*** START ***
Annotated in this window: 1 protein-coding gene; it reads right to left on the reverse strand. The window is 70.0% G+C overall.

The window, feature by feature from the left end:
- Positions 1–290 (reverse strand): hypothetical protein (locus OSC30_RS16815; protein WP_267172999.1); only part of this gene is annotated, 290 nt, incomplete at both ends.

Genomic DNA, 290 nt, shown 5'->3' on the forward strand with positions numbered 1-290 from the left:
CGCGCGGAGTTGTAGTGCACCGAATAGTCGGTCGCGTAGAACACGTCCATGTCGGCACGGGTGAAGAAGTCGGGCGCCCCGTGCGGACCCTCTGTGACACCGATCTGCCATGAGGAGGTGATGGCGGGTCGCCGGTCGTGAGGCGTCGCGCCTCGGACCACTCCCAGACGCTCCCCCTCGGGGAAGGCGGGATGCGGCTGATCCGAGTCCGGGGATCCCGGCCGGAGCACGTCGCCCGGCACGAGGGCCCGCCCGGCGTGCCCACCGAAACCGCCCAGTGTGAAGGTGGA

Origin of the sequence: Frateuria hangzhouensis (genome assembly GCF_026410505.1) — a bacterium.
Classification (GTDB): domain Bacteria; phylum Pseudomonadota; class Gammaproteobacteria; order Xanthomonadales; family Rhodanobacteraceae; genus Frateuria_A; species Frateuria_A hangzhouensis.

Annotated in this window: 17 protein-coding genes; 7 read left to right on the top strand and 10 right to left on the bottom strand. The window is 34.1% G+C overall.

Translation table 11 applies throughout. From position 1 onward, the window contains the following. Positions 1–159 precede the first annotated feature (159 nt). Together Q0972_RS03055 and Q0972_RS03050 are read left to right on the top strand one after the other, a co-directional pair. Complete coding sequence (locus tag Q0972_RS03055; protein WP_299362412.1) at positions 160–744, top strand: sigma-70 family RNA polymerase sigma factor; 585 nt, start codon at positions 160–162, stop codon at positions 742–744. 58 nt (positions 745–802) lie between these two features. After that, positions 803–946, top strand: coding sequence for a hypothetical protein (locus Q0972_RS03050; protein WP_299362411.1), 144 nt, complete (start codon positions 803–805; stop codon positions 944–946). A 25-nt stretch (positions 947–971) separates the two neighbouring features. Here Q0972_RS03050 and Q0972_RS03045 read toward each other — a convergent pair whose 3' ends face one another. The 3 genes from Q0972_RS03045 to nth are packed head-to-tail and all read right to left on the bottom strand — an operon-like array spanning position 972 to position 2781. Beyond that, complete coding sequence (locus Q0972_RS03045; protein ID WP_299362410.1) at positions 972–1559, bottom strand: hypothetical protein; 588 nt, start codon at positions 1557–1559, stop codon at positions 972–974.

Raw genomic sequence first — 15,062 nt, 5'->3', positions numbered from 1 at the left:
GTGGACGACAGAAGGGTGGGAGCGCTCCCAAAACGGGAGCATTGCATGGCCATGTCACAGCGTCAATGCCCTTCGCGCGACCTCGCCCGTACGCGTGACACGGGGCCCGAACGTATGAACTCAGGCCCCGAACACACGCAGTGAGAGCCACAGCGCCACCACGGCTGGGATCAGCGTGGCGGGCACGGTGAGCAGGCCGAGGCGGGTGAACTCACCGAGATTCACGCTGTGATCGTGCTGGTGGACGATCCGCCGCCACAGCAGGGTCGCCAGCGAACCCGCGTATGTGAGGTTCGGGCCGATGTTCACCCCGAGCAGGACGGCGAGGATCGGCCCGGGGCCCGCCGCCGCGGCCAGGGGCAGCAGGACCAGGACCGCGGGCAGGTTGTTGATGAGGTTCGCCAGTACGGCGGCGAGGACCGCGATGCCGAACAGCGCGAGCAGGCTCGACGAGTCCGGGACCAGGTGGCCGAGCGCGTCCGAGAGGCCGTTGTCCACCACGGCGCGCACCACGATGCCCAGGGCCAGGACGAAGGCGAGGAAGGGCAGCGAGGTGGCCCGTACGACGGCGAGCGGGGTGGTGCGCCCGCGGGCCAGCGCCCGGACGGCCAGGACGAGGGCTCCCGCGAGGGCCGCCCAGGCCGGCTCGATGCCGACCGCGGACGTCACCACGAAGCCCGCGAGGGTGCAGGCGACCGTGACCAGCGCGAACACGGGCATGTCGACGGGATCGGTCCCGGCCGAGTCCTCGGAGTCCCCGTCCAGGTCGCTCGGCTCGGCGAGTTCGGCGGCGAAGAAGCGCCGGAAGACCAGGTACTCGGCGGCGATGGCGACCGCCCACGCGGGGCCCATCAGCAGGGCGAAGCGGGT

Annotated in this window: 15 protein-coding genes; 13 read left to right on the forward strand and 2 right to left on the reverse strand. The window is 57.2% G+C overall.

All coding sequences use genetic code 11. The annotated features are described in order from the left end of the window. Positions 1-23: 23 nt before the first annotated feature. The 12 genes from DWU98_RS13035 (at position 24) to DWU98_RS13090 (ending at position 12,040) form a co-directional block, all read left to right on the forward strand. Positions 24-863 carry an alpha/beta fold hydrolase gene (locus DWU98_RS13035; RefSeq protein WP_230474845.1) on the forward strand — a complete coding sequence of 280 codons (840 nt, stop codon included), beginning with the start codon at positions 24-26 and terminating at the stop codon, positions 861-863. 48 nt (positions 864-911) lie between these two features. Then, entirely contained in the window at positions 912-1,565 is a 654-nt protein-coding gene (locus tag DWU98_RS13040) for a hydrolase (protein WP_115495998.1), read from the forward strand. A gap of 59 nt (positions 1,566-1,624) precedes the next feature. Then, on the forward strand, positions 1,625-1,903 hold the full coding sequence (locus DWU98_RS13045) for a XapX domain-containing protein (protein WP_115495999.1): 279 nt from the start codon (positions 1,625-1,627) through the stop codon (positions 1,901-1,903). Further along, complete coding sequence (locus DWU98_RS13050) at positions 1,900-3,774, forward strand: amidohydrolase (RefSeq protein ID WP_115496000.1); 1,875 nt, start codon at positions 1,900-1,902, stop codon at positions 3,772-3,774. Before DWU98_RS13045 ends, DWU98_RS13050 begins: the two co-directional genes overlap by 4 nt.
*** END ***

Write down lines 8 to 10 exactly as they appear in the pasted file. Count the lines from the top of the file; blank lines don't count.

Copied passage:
Annotated in this window: 17 protein-coding genes; 7 read left to right on the top strand and 10 right to left on the bottom strand. The window is 34.1% G+C overall.

Translation table 11 applies throughout. From position 1 onward, the window contains the following. Positions 1–159 precede the first annotated feature (159 nt). Together Q0972_RS03055 and Q0972_RS03050 are read left to right on the top strand one after the other, a co-directional pair. Complete coding sequence (locus tag Q0972_RS03055; protein WP_299362412.1) at positions 160–744, top strand: sigma-70 family RNA polymerase sigma factor; 585 nt, start codon at positions 160–162, stop codon at positions 742–744. 58 nt (positions 745–802) lie between these two features. After that, positions 803–946, top strand: coding sequence for a hypothetical protein (locus Q0972_RS03050; protein WP_299362411.1), 144 nt, complete (start codon positions 803–805; stop codon positions 944–946). A 25-nt stretch (positions 947–971) separates the two neighbouring features. Here Q0972_RS03050 and Q0972_RS03045 read toward each other — a convergent pair whose 3' ends face one another. The 3 genes from Q0972_RS03045 to nth are packed head-to-tail and all read right to left on the bottom strand — an operon-like array spanning position 972 to position 2781. Beyond that, complete coding sequence (locus Q0972_RS03045; protein ID WP_299362410.1) at positions 972–1559, bottom strand: hypothetical protein; 588 nt, start codon at positions 1557–1559, stop codon at positions 972–974.

Raw genomic sequence first — 15,062 nt, 5'->3', positions numbered from 1 at the left: